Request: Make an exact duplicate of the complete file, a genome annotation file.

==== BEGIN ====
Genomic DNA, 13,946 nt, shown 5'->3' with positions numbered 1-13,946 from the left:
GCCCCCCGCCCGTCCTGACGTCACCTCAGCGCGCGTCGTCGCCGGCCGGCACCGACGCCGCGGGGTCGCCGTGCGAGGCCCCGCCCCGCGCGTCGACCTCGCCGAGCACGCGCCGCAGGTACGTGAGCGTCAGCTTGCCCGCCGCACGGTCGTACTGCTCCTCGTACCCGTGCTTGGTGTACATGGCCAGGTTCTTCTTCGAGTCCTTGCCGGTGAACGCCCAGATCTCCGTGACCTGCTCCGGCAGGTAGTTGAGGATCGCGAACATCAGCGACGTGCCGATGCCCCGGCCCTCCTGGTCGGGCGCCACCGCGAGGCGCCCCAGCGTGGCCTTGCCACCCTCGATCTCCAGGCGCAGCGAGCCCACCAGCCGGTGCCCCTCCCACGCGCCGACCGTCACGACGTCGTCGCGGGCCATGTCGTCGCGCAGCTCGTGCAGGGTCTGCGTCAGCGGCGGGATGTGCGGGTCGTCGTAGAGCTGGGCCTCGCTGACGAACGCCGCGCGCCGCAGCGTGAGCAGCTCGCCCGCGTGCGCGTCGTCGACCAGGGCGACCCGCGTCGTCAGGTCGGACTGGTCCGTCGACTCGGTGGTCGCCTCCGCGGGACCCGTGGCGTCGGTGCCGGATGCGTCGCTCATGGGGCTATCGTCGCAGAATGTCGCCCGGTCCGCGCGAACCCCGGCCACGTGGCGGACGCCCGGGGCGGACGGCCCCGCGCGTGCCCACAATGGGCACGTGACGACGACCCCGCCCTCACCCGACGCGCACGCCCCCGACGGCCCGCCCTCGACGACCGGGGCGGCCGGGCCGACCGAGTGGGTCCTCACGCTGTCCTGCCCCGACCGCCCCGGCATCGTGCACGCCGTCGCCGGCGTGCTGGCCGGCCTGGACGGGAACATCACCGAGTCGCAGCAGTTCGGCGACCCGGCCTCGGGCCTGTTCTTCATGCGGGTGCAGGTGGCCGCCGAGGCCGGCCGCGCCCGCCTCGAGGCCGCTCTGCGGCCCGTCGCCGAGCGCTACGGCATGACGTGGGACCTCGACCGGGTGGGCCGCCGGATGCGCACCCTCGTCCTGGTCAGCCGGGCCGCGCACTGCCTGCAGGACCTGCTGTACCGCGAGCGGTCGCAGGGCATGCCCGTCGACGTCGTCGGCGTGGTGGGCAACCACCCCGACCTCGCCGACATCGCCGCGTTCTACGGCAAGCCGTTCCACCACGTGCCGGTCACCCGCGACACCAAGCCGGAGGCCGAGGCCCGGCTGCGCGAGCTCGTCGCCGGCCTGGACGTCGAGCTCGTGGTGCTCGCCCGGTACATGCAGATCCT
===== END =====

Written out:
Genomic DNA, 13,946 nt, shown 5'->3' with positions numbered 1-13,946 from the left:
GCCCCCCGCCCGTCCTGACGTCACCTCAGCGCGCGTCGTCGCCGGCCGGCACCGACGCCGCGGGGTCGCCGTGCGAGGCCCCGCCCCGCGCGTCGACCTCGCCGAGCACGCGCCGCAGGTACGTGAGCGTCAGCTTGCCCGCCGCACGGTCGTACTGCTCCTCGTACCCGTGCTTGGTGTACATGGCCAGGTTCTTCTTCGAGTCCTTGCCGGTGAACGCCCAGATCTCCGTGACCTGCTCCGGCAGGTAGTTGAGGATCGCGAACATCAGCGACGTGCCGATGCCCCGGCCCTCCTGGTCGGGCGCCACCGCGAGGCGCCCCAGCGTGGCCTTGCCACCCTCGATCTCCAGGCGCAGCGAGCCCACCAGCCGGTGCCCCTCCCACGCGCCGACCGTCACGACGTCGTCGCGGGCCATGTCGTCGCGCAGCTCGTGCAGGGTCTGCGTCAGCGGCGGGATGTGCGGGTCGTCGTAGAGCTGGGCCTCGCTGACGAACGCCGCGCGCCGCAGCGTGAGCAGCTCGCCCGCGTGCGCGTCGTCGACCAGGGCGACCCGCGTCGTCAGGTCGGACTGGTCCGTCGACTCGGTGGTCGCCTCCGCGGGACCCGTGGCGTCGGTGCCGGATGCGTCGCTCATGGGGCTATCGTCGCAGAATGTCGCCCGGTCCGCGCGAACCCCGGCCACGTGGCGGACGCCCGGGGCGGACGGCCCCGCGCGTGCCCACAATGGGCACGTGACGACGACCCCGCCCTCACCCGACGCGCACGCCCCCGACGGCCCGCCCTCGACGACCGGGGCGGCCGGGCCGACCGAGTGGGTCCTCACGCTGTCCTGCCCCGACCGCCCCGGCATCGTGCACGCCGTCGCCGGCGTGCTGGCCGGCCTGGACGGGAACATCACCGAGTCGCAGCAGTTCGGCGACCCGGCCTCGGGCCTGTTCTTCATGCGGGTGCAGGTGGCCGCCGAGGCCGGCCGCGCCCGCCTCGAGGCCGCTCTGCGGCCCGTCGCCGAGCGCTACGGCATGACGTGGGACCTCGACCGGGTGGGCCGCCGGATGCGCACCCTCGTCCTGGTCAGCCGGGCCGCGCACTGCCTGCAGGACCTGCTGTACCGCGAGCGGTCGCAGGGCATGCCCGTCGACGTCGTCGGCGTGGTGGGCAACCACCCCGACCTCGCCGACATCGCCGCGTTCTACGGCAAGCCGTTCCACCACGTGCCGGTCACCCGCGACACCAAGCCGGAGGCCGAGGCCCGGCTGCGCGAGCTCGTCGCCGGCCTGGACGTCGAGCTCGTGGTGCTCGCCCGGTACATGCAGATCCT